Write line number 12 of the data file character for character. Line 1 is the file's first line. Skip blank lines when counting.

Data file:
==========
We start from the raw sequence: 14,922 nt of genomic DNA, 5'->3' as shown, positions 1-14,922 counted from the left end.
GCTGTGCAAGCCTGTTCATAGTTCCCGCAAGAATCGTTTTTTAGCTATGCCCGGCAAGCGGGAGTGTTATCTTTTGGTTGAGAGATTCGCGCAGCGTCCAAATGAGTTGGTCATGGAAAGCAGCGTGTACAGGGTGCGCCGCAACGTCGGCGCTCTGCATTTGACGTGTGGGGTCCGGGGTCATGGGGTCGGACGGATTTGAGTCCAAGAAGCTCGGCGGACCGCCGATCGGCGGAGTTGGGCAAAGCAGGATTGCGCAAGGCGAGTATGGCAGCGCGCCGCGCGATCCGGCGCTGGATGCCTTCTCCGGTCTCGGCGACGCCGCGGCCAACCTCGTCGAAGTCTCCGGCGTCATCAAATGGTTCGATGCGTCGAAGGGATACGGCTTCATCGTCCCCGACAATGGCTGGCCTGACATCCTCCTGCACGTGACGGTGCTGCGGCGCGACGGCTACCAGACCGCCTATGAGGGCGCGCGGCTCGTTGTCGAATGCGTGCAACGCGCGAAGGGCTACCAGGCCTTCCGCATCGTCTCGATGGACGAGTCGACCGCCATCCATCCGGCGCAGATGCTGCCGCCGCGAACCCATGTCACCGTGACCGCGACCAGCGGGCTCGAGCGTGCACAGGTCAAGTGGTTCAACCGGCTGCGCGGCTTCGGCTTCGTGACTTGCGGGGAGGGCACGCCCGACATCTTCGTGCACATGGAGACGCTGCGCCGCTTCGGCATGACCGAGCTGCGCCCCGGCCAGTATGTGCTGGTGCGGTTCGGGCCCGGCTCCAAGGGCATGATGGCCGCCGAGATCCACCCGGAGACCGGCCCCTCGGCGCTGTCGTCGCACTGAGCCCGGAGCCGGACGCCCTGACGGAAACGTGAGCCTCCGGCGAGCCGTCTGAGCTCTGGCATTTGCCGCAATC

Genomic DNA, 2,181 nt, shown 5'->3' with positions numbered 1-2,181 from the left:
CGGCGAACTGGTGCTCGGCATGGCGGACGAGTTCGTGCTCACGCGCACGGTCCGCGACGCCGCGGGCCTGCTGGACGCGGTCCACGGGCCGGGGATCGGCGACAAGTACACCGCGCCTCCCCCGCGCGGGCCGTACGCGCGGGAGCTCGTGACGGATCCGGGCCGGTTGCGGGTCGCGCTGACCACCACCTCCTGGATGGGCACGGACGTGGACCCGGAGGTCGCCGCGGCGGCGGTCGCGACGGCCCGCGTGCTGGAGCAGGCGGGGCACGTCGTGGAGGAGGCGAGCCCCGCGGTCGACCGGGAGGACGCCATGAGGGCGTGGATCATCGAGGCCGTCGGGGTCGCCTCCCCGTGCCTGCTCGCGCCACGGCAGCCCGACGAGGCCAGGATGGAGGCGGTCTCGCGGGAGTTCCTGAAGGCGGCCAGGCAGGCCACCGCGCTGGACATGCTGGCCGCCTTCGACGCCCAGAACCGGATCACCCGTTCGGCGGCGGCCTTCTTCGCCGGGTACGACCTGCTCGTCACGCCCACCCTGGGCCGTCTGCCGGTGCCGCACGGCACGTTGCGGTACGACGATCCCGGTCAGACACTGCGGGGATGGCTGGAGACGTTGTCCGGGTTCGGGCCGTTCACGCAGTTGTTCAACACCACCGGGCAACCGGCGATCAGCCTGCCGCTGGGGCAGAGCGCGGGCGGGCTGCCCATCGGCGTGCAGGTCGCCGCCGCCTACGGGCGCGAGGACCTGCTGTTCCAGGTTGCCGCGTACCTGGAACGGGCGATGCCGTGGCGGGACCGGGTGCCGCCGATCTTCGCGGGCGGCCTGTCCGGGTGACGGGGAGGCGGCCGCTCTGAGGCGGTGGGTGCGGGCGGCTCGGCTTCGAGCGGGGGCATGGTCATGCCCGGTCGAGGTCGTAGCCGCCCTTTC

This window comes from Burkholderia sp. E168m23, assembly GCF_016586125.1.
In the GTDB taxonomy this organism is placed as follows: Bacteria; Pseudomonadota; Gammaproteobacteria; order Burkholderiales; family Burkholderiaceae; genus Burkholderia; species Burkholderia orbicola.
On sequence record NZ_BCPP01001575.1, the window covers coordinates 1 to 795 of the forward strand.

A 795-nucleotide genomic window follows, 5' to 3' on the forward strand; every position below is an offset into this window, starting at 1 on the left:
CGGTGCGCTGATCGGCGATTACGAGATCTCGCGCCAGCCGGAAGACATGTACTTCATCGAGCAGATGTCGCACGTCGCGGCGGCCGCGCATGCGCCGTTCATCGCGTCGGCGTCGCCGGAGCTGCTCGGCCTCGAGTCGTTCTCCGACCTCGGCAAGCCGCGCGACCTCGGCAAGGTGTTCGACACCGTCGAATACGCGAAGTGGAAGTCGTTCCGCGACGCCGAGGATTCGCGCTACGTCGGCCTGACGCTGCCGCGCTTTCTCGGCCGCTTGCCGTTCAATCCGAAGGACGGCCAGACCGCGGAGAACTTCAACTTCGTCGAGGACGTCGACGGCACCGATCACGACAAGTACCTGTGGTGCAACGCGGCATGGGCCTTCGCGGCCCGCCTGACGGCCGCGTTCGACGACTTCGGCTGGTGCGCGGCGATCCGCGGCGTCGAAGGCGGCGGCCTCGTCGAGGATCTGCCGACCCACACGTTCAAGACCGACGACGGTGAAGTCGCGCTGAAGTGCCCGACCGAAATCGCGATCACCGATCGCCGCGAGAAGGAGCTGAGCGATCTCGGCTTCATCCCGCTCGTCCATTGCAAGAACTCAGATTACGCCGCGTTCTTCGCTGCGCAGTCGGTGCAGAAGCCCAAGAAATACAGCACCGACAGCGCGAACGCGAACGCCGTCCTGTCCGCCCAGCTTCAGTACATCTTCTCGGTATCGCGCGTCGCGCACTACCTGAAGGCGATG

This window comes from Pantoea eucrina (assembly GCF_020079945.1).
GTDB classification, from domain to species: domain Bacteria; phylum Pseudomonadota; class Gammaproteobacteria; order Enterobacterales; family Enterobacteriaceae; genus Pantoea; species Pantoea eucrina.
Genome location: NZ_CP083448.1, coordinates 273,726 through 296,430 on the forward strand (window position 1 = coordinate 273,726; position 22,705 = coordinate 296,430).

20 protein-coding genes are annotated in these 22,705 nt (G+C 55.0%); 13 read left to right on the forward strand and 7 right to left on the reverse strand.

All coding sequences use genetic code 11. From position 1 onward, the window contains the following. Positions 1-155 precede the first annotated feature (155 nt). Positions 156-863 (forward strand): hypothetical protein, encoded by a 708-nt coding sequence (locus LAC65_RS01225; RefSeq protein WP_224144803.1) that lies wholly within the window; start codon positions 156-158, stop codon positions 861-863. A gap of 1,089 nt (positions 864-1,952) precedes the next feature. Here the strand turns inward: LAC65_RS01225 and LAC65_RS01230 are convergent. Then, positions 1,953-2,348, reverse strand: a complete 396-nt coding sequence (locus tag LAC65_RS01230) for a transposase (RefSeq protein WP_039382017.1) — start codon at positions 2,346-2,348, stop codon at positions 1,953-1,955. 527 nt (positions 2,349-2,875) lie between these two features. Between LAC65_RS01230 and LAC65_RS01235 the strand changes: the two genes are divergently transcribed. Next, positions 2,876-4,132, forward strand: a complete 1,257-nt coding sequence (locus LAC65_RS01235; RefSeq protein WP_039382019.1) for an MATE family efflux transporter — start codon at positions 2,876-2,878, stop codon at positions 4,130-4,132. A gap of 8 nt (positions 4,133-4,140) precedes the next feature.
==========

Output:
Genome location: NZ_CP083448.1, coordinates 273,726 through 296,430 on the forward strand (window position 1 = coordinate 273,726; position 22,705 = coordinate 296,430).